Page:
Domestic violence court closing sparks protest

CN/ Ivan
CN/ Ivan Cazares

By Ivan Cazares

Members of the Feminist Club put on a puppet show on April 24 outside the West Covina Courthouse in protest of the closing of a courtroom dedicated to domestic violence cases.

“What do we want? Reopen the court,” the protesters said.

Nicole Castro, a Feminist Club member, said this issue is important to her and the rest of the club. She also said they wanted to support some of their members who live in the community.

Domestic violence cases have been spread among all judges since February 9.

The domestic violence court was initiated in 1994. It has received awards and praise from officials across California.

“The National Organization for Women is in disbelief that the judges have dismantled the Domestic Violence Model Courtroom,” Darby Mangen, San Gabriel Valley and Whittier chapter president emeritus of NOW, said in a recent newsletter.

The judges at Citrus Municipal Court disbanded the courtroom in 1999.

The decision was highly criticized and the court was reopened a year later.

For the last 15 years, the Model DV Court provided victims and their abusers with experienced judges and prosecutors.

Judge Rolf Treu presided over at Citrus Court while Judge Peter Meeka presided over at Rio Hondo Court. A single courtroom in each courthouse was dedicated to domestic violence cases.

The DV Court ensured that a victim advocate accompanied victims for emotional support.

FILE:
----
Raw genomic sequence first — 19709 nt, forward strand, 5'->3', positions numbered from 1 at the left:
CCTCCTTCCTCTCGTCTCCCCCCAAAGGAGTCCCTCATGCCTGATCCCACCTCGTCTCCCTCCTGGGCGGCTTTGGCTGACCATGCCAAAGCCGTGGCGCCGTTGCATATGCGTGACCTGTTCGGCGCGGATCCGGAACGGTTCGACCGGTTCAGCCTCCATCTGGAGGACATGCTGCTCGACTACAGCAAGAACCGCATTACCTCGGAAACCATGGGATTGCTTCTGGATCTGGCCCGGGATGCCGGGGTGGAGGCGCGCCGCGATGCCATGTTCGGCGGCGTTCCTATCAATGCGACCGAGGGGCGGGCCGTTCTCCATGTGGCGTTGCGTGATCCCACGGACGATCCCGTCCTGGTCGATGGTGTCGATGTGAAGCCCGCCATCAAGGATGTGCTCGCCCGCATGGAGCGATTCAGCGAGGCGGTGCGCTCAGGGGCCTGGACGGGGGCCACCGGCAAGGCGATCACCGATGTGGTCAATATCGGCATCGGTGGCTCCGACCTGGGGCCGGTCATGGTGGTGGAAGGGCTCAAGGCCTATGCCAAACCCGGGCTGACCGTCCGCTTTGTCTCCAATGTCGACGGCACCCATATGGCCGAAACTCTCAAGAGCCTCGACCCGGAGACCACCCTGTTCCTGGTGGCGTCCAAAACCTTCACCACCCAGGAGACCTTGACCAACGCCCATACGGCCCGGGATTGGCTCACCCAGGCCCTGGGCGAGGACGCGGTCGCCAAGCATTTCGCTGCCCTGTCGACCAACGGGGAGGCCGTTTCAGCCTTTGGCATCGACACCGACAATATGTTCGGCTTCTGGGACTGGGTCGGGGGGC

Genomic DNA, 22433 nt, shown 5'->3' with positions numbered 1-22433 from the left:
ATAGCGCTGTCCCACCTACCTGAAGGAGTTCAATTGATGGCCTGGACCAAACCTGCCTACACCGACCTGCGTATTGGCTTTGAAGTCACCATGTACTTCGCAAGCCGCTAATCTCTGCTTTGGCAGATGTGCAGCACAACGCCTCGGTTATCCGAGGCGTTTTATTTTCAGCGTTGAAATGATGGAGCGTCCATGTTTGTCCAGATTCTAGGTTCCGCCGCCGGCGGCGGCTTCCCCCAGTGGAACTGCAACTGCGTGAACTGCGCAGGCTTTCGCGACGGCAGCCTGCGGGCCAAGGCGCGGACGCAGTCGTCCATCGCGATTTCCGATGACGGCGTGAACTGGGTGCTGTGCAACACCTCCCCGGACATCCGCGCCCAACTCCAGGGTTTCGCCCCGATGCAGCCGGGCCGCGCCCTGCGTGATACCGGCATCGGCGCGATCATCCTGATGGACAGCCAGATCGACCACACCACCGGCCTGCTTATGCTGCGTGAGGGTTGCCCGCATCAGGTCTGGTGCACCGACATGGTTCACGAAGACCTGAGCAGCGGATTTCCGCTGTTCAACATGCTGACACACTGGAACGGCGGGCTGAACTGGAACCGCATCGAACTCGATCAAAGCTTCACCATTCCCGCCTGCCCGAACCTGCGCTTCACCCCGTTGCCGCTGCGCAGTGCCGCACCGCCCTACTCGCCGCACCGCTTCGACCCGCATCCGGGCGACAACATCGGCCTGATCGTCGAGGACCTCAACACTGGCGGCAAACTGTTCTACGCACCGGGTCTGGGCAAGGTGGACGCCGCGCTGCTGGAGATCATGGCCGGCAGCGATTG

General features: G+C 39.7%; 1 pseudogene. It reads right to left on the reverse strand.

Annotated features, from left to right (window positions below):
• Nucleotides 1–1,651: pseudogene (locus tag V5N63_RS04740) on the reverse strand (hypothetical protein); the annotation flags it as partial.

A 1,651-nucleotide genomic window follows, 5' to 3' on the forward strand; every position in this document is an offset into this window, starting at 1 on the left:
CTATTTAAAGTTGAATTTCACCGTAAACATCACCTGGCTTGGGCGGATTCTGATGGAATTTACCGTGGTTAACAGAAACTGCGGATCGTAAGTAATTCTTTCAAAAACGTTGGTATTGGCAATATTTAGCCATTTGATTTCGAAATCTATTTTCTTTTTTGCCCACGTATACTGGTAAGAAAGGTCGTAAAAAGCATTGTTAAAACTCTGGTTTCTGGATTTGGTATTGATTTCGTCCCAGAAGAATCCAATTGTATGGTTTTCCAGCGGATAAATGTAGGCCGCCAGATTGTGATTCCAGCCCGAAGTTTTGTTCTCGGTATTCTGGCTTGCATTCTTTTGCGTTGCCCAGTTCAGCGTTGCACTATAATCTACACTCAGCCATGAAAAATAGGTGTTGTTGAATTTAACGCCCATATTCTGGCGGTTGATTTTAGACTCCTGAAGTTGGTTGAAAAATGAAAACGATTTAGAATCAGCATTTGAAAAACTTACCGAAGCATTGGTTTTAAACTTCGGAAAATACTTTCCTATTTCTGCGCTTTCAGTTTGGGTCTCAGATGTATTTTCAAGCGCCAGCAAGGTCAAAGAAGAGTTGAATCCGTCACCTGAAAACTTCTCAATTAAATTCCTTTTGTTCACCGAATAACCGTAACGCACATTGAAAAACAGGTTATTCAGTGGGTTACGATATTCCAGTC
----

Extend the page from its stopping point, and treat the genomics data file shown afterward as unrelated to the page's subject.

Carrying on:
“Diane Franklin with the West Covina Police Department is the first advocate of her kind in the country,” said Mangen.

Franklin continues to accompany victims to their court hearings. However she can’t accompany as many as she could in a courtroom dedicated to this crime.

If convicted, defendants would be placed on supervised probation that would include frequent monitoring by the judge,   mandatory counseling for the defendant and protective orders for the victim.

Another judge may still implement this. However, the DV Court would ensure it.

“Judges are trained to handle all crimes including domestic violence. However, the experience that a judge and prosecutors gain in a dedicated courtroom is indispensable,” said Mangen.

Los Angeles Superior Court Judge Scott Gordon said “judicial burnout” is the reason the court closed.

President of the San Gabriel Valley chapter of NOW Michelle Geil proposes rotating judges as alternative solution.

“Domestic violence is a complex social problem that affects each individual in society, either directly or indirectly, amounting to economic costs of billions of dollars each year in medical costs. These costs are eventually passed on to the taxpayers through Medicare and other health agencies,” Los Angeles Supervisor Michael Antonovich said in a resolution passed in 1999.

“The uniquely successful courtroom is a model for all domestic violence courtrooms, and should be opened immediately,”  Denise Brown, advocate against domestic violence and sister of Nicole Brown Simpson whose murder made headlines, said.

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